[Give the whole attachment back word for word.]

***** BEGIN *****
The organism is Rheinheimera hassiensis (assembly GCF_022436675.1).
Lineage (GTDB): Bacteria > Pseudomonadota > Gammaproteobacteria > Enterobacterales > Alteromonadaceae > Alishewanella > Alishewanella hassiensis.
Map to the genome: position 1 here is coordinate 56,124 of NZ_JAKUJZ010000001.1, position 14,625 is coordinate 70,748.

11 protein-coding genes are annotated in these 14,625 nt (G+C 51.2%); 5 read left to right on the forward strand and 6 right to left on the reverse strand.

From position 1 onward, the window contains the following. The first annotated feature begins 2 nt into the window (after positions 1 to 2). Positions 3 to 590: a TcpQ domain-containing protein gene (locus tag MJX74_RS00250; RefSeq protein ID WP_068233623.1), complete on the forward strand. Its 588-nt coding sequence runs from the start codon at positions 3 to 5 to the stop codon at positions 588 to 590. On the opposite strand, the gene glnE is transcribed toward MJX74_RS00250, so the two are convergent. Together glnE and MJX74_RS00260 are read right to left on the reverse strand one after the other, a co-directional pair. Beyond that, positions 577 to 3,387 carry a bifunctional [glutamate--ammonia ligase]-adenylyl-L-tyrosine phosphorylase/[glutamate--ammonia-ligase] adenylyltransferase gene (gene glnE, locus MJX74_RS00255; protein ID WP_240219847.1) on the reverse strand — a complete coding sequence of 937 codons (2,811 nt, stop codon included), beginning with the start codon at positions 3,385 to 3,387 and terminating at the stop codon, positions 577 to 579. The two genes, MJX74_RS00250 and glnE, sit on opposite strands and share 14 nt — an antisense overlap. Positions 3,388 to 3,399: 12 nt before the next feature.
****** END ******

The organism is Rheinheimera hassiensis (assembly GCF_022436675.1).
Lineage (GTDB): Bacteria > Pseudomonadota > Gammaproteobacteria > Enterobacterales > Alteromonadaceae > Alishewanella > Alishewanella hassiensis.
Map to the genome: position 1 here is coordinate 56,124 of NZ_JAKUJZ010000001.1, position 14,625 is coordinate 70,748.

11 protein-coding genes are annotated in these 14,625 nt (G+C 51.2%); 5 read left to right on the forward strand and 6 right to left on the reverse strand.

From position 1 onward, the window contains the following. The first annotated feature begins 2 nt into the window (after positions 1 to 2). Positions 3 to 590: a TcpQ domain-containing protein gene (locus tag MJX74_RS00250; RefSeq protein ID WP_068233623.1), complete on the forward strand. Its 588-nt coding sequence runs from the start codon at positions 3 to 5 to the stop codon at positions 588 to 590. On the opposite strand, the gene glnE is transcribed toward MJX74_RS00250, so the two are convergent. Together glnE and MJX74_RS00260 are read right to left on the reverse strand one after the other, a co-directional pair. Beyond that, positions 577 to 3,387 carry a bifunctional [glutamate--ammonia ligase]-adenylyl-L-tyrosine phosphorylase/[glutamate--ammonia-ligase] adenylyltransferase gene (gene glnE, locus MJX74_RS00255; protein ID WP_240219847.1) on the reverse strand — a complete coding sequence of 937 codons (2,811 nt, stop codon included), beginning with the start codon at positions 3,385 to 3,387 and terminating at the stop codon, positions 577 to 579. The two genes, MJX74_RS00250 and glnE, sit on opposite strands and share 14 nt — an antisense overlap. Positions 3,388 to 3,399: 12 nt before the next feature.